iRunFar: Totally. It’s a good point about the musculature. At the very top of your game, you’re developing weight where you don’t need it and not developing it where you do, the muscle. You’re almost not only not benefiting yourself, in some ways you’re hindering your performance on the other.

Canaday: Exactly. For this race, you look at your VO2Max and you look at your aerobic engine. You’ve got your heart and lungs. In a lot of ultras, a lot of really fast track guys—Max King is way faster than me, or the sub-14-minute 5k guys who are in this race—they have the VO2Max like Kilian [Jornet] with a VO2Max of 90, they can go up the hill and they’re not developing lactic acid. That’s not a limiting factor. What happens gets strained for me. This happened to me at Lake Sonoma. Your skeletal musculature breaks down. All the pounding on all the ups and downs, my hips will blow out. Your muscle fibers aren’t used to powerhiking. On a course like this, I really struggle power iking because it’s not specific to what I’m used to on running faster than a seven-minute/mile clip on a smooth trail. Then you’ve got the whole metabolism issue with burning carbs versus burning fat and being able to take in nutrition on the run and keeping that all balanced.

iRunFar: What’s your take on that in terms of when you’re ultra racing, what are you aiming to do in terms of fueling and energy utilization?

Canaday: I’m still a carb guy mainly, especially for a high-altitude race. I burn it real hot at altitude. I learned that at Pikes Peak when I totally bonked and almost fell over walking up the final mile. I take a ton of VFuel. I’ll be all gels. I’ll even take a swig of Coke sometimes. I never drink soda pop or Coke at any other time (maybe airplane flights), but during a race I’ll pull that out. My parents might have potato chips if I’m getting desperate and need the salt. Then just electrolyte drink, Fizz, and just water mainly. I don’t do a low-carb diet like a lot of guys that get into the real fat burning. But part of that is being a vegetarian it’s hard to eat protein and fat when you’re not eating meat. I love beer. I’m not going to give up my beer. I’m always going to be pretty high carb. I do strategic carb depletion though, so like before some long runs I’ll kind of not eat pasta the night before or maybe not eat breakfast, just a spoonful of almond butter, go out and run with no gels, and kind of just get in that fat-burning zone, but I’m not going to give up beer.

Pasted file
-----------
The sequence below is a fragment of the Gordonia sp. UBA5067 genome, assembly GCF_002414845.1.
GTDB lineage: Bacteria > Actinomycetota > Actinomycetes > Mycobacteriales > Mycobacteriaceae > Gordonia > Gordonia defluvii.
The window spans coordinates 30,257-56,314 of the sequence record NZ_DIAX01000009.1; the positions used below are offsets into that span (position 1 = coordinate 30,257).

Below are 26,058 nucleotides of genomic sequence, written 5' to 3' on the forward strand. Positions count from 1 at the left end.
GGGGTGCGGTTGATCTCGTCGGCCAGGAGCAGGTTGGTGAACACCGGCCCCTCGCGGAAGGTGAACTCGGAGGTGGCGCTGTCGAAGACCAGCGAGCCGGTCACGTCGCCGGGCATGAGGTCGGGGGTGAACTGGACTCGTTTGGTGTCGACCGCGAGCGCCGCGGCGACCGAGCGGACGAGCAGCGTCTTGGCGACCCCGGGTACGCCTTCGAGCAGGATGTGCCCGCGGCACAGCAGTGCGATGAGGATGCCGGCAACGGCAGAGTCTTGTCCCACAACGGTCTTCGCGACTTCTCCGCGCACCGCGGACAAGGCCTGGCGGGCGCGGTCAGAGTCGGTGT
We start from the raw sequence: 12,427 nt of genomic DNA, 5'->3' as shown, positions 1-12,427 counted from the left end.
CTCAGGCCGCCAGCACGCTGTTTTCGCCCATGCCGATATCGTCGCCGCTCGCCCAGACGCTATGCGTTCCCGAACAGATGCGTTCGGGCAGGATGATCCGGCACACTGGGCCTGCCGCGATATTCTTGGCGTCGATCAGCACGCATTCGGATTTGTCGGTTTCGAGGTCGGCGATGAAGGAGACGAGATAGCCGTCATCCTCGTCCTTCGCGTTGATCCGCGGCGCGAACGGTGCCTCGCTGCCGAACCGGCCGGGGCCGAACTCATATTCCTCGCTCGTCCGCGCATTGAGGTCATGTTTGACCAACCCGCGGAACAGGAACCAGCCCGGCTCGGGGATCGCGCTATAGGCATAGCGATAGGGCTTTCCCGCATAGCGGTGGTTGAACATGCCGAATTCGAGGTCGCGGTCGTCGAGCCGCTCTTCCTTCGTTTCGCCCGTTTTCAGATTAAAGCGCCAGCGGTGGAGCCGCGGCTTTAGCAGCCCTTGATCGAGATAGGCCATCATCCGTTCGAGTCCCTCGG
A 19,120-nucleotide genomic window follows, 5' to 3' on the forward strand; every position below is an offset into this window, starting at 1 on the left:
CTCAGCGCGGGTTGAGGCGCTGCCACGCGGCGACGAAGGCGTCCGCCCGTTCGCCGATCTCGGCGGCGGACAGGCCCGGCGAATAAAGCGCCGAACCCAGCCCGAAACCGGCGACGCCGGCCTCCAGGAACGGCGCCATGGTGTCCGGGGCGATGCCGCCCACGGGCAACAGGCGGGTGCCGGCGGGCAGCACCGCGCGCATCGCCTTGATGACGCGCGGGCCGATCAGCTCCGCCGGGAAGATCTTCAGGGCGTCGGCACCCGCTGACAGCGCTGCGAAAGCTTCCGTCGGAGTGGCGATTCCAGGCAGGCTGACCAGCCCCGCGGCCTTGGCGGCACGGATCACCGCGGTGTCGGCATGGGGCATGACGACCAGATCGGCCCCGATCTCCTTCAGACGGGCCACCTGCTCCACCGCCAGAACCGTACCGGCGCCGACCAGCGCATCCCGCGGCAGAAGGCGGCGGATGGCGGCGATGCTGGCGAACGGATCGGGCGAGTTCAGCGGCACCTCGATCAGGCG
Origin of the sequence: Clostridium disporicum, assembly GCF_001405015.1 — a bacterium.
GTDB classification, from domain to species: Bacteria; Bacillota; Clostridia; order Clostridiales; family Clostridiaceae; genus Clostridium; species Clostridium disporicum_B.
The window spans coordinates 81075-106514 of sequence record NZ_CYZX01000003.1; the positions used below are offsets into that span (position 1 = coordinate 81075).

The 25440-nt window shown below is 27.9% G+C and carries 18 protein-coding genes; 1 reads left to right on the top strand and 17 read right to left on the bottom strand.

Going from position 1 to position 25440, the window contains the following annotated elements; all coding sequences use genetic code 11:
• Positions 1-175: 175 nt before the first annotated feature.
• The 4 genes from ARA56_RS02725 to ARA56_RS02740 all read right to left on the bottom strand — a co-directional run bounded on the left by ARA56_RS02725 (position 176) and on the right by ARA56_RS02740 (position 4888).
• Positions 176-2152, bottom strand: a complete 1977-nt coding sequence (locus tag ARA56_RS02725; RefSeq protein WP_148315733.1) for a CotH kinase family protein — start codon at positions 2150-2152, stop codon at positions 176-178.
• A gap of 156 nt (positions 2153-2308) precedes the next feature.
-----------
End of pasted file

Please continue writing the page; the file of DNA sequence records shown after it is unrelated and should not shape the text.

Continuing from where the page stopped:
iRunFar: It’s sort of the time of year when the next season of shoes come on the market—July 1 for Hoka and August for other companies. Are you running on anything new for this race?

Canaday: The new shoes coming out this month for Hoka are the Huaka and the Clifton. I’m wearing the Huaka. In the race, I’m wearing it. Shoe plug. Those are the new shoes from Hoka hitting the market this week pretty much for all the stores. I’ve been racing in the Huaka all year—Tarawera, Lake Sonoma, Transvulcania. It’s my go-to shoe. For the road marathon, I’d probably wear the Clifton. It’s a little bit lighter.

iRunFar: Those are still pretty light.

Canaday: 8.9 ounces with a 2mm offset. It’s a good shoe.

iRunFar: It’s definitely a change in the direction Hoka has headed before.

Canaday: Yeah, they’ve got a big variety.

iRunFar: Have you seen the track spikes yet?

Canaday: I haven’t. I got to meet with Leo Manzano at the sales meeting. He didn’t have the spikes there, but he’s been racing in them.

iRunFar: The competition is evolving as we’ve seen for this race. Who do you think will be your biggest competition out there?

Canaday: So many guys pulled out now. It could be anyone. Montana brings in a strong contingent of guys. There’s that guy you just interviewed from Air Force Academy. I probably didn’t race him in college because I’m a little bit older or he was probably just too far ahead of me. Sub-14-minute 5k runner—you’ve got to respect that. I was a 14:29 guy, so he’d blow my doors off.

iRunFar: He’s got a build that’s going to suit—he’s just a tiny guy, not height-wise, but lightweight for climbs like this.

Canaday: Yeah, he’s probably got a high VO2Max.

iRunFar: But he’s run the steeplechase, so it’s not like he’s… he’s got strength.

Canaday: Yeah, for sure, I think he’ll be up there. I was looking forward to racing Tony [Krupicka] and [Chris] Vargo, but I guess they’re out.

iRunFar: You’ve got Rickey Gates.

Canaday: Rickey, for sure Rickey. Yeah, he’s a former champion basically. He’s run fast on this course. I know he can climb hard based on his Maroon Bells splits at the Four Pass Loop. He’ll be gunning up there for sure.

iRunFar: Best of luck out there. Have fun.

Canaday: Thank you. I’ll need it.

Bryon Powell

Bryon Powell is the Founding Editor of iRunFar. He’s been writing about trail running, ultrarunning, and running gear for more than 15 years. Aside from iRunFar, he’s authored the books Relentless Forward Progress: A Guide to Running Ultramarathons and Where the Road Ends: A Guide to Trail Running, been a contributing editor at Trail Runner magazine, written for publications including Outside, Sierra, and Running Times, and coached ultrarunners of all abilities. Based in Silverton, Colorado, Bryon is an avid trail runner and ultrarunner who competes in events from the Hardrock 100 Mile just out his front door to races long and short around the world, that is, when he’s not fly fishing or tending to his garden.